BBC Radio 3 is stuck in bottom gear
Stuart Armitage has it exactly right when he writes in the Guardian that "Really, the surprise isn’t that Chris Evans has quit Top Gear. The surprise is that he even hosted it in the first place". It was an act of supreme folly by the BBC senior management to expect a programme format tailored to the idiosyncratic personality of one celebrity presenter to achieve the same results under a different celebrity. The departure of Jeremy Clarkson and his sidekicks should have been used for a total creative reworking of the programme. But instead the BBC took the easy and lazy option of neglecting creativity and emphasising celebrity. The BBC is accused - usually with justification - of many sins, including bias, profligacy, and audience chasing. But its biggest sin, a total dearth of creativity, goes almost unremarked. Nowhere is this more in evidence than in BBC Radio 3 under its new controller Alan Davey. I rarely listen to Radio 3 these days. But when I do I find nothing to strongly like or dislike about it. The Radio 3 schedule is a creative desert; in fact it is no more than musical blancmange. There are many parallels between the Top Gear fiasco and BBC Radio 3. Not least because Alan Davey's only big new idea is to bring back the Pied Piper programme format. I had feared it would be Paul Gambaccini presenting the reincarnated Pied Piper. But now I suspect it will be Chris Evans.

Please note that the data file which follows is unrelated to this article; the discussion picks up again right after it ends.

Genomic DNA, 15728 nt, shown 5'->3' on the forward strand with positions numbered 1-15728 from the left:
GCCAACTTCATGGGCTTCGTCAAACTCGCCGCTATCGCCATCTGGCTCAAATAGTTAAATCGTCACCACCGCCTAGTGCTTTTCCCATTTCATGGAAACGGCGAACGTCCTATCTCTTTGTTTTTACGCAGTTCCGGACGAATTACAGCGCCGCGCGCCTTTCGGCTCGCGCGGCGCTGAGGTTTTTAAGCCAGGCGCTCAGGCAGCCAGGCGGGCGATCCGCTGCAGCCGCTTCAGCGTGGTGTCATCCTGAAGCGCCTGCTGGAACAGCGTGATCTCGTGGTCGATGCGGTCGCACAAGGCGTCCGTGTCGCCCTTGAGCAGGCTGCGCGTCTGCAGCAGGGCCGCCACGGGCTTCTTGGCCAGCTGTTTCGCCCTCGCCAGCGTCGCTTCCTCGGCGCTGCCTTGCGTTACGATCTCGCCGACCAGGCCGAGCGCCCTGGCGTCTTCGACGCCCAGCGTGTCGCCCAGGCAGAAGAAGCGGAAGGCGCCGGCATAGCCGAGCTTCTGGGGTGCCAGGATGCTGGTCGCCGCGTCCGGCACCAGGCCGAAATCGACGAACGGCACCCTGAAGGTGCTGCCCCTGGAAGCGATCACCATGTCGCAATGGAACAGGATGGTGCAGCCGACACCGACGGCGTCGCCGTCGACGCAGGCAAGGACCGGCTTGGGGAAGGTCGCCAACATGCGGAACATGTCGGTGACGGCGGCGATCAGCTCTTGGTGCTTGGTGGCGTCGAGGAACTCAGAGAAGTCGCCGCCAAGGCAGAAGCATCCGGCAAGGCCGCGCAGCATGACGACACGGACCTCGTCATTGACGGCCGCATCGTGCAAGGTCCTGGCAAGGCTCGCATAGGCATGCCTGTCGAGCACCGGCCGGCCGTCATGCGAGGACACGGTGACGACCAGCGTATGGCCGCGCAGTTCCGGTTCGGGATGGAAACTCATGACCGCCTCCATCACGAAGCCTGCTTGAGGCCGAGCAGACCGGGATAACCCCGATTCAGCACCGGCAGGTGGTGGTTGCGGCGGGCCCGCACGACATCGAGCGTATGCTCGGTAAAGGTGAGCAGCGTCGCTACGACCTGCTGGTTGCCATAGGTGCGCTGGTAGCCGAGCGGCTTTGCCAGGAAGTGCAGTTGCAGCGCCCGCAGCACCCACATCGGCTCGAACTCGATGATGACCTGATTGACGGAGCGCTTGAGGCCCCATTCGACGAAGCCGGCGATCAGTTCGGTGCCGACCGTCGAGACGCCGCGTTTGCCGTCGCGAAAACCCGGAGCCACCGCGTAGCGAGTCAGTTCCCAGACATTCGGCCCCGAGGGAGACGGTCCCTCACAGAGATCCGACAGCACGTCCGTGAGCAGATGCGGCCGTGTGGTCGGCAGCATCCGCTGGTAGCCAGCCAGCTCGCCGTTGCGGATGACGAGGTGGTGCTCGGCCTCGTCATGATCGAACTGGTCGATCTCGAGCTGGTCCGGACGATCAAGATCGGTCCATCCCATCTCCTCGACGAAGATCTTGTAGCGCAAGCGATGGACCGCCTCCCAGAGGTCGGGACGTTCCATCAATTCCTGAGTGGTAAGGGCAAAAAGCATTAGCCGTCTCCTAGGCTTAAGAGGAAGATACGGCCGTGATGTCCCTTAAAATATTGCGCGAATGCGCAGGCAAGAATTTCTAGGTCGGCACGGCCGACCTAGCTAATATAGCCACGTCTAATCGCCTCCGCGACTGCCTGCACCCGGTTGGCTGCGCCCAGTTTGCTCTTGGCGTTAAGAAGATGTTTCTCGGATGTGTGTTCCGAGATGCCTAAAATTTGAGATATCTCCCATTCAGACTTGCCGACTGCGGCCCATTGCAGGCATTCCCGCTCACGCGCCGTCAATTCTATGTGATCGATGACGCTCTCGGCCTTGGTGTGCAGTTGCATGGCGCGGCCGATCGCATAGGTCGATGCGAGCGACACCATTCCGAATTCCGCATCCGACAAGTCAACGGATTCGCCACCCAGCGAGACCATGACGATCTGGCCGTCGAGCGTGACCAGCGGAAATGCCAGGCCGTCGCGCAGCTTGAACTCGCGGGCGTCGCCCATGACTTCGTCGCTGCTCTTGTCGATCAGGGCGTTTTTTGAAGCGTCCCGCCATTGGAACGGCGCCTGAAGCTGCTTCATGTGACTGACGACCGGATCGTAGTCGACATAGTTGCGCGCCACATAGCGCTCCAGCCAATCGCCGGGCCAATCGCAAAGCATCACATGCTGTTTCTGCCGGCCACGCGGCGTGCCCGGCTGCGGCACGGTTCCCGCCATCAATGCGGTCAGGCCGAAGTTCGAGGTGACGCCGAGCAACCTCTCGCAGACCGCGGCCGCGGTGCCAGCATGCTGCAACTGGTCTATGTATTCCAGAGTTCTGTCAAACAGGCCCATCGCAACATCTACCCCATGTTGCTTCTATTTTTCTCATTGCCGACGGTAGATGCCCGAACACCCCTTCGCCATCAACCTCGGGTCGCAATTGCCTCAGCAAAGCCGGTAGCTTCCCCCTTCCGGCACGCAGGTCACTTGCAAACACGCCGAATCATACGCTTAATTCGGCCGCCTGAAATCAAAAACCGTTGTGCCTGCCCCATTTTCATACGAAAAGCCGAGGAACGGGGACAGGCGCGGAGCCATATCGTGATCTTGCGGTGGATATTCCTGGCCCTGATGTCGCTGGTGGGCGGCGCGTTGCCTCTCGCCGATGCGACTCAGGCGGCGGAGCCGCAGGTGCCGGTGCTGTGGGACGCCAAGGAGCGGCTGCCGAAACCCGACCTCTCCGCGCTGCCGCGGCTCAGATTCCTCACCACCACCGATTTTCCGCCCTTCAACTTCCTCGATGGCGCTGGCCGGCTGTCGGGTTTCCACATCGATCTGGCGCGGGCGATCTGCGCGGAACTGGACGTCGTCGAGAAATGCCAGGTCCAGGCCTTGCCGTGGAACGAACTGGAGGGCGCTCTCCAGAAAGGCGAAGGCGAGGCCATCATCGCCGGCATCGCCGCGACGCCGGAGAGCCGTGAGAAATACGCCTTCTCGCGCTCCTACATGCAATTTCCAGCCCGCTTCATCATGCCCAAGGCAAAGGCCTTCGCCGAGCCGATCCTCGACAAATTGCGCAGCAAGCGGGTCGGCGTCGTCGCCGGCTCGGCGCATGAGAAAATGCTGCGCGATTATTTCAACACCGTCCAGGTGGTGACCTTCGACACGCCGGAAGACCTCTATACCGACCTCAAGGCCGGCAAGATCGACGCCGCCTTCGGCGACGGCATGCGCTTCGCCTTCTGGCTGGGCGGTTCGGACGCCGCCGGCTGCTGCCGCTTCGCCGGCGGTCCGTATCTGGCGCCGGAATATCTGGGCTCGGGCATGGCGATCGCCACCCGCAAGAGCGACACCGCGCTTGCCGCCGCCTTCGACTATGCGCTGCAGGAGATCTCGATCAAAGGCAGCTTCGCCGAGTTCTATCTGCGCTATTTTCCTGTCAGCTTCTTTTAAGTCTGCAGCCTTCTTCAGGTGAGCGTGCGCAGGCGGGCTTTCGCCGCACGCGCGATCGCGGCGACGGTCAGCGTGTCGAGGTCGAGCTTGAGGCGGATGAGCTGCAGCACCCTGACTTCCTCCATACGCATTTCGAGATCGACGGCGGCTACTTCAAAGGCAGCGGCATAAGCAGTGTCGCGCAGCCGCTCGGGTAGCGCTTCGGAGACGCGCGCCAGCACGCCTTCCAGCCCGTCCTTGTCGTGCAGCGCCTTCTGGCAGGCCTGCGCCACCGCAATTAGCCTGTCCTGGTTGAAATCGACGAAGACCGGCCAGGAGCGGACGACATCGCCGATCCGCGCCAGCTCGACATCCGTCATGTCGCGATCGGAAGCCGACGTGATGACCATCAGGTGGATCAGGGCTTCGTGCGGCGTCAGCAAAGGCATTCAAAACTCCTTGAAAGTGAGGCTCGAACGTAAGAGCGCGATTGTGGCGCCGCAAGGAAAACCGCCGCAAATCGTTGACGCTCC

Photo shows Zez Confrey, composer of Kitten on the Keys and Dizzy Fingers with his wheels, and comes via Wikipedia. Any copyrighted material is included as "fair use" for critical analysis only, and will be removed at the request of copyright owner(s). Also on Facebook and Twitter.